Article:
'How pleasant it is to spend an evening in this way! I declare that after all there is no enjoyment like reading! How much sooner one tires of any thing than of a book! — When I have a house of my own, I shall be miserable if I have not an excellent library.' No one made any reply. She then yawned again, threw aside her book, and cast her eyes round the room in quest of some amusement. — from Pride and Prejudice, by Jane Austen (1775-1817)
. . . . . . . . . . . . . . . . . . . . . . . . . . . . . . . . . . . . . . . . . . . . . . . . . . . . . . . . . . . . . . . . . . .

March 11, 2011

Sparkling Instruments of Darkness

What I really want to tell you about Imogen Robertson's Instruments of Darkness is just that I enjoyed reading it, very much, from the first pages to the last. Every character (there are many of them) was appealing, even the creepy ones. and the two story lines were romantic, wry, suspenseful, and historically interesting, all things I look for in my reading for pleasure.  The reviewer in the Washington Post said that the plot was 'loopy' (a great word, and it was), and added that if you like this kind of thing, you would probably like this book a lot. I do, and I did.

The book is set in 1780, with some flashbacks to the Battle of Lexington and the Battle of Breed's Hill in the early days of the American Revolution. (It was a good twist to see these described from the Redcoats' point of view.) One story line is set in Sussex, where Harriet Westerman, who is running Caveley Park while her sea- captain husband is away at war, calls on her neighbor, Gabriel Crowther, a reclusive anatomist, when she finds the body of a murdered man in her copse. (This all sounds very dark and sinister, and I expected it to be, but somehow it's mostly light and sinister.) The murder seems linked to the once-prominent family at Thornleigh Hall, where Lord Thornleigh lives on incapacitated after a stroke, while his beautiful wife (who would have been wonderful clay in Jane Austen's hands, too) languidly entertains her neighbors over tea.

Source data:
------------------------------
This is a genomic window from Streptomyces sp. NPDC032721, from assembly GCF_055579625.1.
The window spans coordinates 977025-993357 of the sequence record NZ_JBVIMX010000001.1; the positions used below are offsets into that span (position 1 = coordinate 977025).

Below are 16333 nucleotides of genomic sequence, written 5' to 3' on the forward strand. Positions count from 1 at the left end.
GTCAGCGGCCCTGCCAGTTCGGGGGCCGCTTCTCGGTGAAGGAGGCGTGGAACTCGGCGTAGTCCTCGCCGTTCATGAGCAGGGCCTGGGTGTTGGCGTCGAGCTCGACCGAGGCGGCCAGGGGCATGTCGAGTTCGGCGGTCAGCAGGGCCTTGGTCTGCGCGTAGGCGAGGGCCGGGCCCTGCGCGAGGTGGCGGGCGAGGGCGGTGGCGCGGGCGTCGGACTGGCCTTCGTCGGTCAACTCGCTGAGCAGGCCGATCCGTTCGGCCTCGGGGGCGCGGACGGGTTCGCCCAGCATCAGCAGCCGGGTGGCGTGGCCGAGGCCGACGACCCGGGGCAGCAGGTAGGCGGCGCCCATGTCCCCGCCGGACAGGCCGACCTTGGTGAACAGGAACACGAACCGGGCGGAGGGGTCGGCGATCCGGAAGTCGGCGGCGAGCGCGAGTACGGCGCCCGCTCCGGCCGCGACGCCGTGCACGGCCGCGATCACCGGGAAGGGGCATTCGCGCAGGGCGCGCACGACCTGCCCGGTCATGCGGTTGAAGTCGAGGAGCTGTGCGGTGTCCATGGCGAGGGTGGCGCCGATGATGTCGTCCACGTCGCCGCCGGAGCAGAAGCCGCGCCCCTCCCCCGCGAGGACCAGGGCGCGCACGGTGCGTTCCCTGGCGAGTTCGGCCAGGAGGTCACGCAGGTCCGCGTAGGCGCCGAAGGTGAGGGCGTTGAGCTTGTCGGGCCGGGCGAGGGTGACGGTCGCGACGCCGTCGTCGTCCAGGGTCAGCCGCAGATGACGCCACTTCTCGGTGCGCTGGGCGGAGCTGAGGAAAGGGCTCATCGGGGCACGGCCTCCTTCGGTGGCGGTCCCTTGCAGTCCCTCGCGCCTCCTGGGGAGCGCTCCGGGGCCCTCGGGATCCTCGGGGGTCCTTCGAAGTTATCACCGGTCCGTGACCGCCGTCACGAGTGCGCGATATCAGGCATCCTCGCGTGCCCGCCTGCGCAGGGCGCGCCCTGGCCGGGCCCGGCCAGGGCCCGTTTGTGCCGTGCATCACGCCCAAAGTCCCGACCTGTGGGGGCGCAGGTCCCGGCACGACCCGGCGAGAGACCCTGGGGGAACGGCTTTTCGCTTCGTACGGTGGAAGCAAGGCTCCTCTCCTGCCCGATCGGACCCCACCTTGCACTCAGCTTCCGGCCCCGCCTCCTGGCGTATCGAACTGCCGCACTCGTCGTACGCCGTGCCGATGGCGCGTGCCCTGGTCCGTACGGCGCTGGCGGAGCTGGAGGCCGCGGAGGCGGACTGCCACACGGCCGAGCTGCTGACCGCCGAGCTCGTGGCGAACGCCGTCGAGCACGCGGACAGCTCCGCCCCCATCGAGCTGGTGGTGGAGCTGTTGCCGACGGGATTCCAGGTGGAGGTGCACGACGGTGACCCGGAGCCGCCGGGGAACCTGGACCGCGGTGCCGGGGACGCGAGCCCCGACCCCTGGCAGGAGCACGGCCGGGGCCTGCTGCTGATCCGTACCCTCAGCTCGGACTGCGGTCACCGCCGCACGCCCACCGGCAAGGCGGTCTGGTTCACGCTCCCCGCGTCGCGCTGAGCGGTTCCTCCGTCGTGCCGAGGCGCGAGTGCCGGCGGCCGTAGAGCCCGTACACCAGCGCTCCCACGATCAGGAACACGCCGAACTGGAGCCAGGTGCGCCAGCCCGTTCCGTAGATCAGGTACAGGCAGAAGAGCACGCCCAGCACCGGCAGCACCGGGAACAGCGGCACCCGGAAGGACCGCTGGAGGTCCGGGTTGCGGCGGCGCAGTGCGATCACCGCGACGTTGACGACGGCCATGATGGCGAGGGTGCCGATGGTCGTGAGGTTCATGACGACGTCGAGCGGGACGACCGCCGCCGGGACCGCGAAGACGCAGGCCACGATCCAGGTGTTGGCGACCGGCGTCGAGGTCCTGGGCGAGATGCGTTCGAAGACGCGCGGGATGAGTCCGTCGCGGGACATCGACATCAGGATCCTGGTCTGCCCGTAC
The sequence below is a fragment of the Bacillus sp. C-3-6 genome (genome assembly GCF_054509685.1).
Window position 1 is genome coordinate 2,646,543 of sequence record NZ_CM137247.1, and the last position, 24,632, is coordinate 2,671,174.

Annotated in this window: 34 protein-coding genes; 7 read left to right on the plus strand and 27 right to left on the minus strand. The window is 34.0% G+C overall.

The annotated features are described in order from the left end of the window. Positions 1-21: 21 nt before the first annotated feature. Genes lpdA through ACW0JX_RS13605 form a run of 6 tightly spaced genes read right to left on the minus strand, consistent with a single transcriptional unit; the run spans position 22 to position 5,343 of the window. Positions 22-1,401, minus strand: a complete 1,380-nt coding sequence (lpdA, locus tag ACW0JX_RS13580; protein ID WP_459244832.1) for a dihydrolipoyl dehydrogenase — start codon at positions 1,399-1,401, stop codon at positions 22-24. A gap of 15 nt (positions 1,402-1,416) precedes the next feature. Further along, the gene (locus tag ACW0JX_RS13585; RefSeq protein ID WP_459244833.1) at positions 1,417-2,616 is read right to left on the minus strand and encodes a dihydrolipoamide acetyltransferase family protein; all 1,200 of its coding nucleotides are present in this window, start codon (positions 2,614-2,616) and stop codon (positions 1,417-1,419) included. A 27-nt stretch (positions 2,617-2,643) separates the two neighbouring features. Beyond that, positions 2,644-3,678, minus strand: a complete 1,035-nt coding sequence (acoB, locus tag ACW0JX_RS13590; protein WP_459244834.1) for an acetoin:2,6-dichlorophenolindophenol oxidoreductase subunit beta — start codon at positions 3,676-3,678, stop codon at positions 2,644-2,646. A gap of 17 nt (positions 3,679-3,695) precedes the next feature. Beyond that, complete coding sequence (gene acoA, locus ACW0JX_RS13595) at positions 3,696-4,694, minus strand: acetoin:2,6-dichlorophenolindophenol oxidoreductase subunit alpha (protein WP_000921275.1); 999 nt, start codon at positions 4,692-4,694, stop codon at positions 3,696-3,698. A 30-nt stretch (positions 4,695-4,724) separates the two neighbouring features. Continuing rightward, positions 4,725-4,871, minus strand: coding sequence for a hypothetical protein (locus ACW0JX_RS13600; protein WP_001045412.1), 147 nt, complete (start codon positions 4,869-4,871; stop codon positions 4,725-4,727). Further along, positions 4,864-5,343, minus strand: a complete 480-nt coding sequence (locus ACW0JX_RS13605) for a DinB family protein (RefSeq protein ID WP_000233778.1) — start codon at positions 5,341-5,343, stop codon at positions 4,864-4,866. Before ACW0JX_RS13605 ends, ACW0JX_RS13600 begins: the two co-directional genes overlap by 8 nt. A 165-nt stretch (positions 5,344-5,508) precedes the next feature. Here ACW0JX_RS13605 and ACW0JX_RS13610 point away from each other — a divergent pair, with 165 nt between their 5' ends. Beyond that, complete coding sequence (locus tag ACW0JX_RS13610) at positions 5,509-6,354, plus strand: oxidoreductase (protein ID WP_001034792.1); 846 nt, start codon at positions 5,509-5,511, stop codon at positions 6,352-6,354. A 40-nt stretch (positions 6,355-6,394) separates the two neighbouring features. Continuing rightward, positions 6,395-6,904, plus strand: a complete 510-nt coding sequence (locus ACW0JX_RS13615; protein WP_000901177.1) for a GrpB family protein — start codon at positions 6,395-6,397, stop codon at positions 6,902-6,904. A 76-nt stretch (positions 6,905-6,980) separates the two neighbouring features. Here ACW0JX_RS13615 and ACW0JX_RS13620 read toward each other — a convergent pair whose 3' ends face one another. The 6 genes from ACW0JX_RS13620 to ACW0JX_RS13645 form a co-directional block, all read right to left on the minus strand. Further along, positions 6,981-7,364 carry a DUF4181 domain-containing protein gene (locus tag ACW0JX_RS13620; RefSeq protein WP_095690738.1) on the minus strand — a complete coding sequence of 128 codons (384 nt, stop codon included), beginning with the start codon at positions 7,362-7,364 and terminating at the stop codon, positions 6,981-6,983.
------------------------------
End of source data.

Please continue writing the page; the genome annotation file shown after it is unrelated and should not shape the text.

After this moment of relative animation, Lady Thornleigh sat back in her chair again, watching Harriet's continuing surprise with real pleasure. She looked away again to examine the middle distance of the golden air.
      'It is remarkable how little some people know about what is going on in their own house.' A hand lifted to her face and she bit her full lower lip a second, pulling on one dark ringlet. 'And it is not even a very big house.'
 My second favorite character is the wonderfully named Claver Wicksteed, the Thornleighs' steward, who 'was prettily made, like a flashy price of furniture for my lady's chamber, but Crowther doubted the craftsmanship,' and who seems to have an unnatural hold over young, alcoholic HughThornleigh.

The other story is set in London, where a widower who calls himself Alexander Adams runs a music shop and cares for his young son and daughter with the help of his friends.  The two stories eventually intersect (not a spoiler...you can tell that they will, long before they do) and the ending is very dramatic in its loopy way.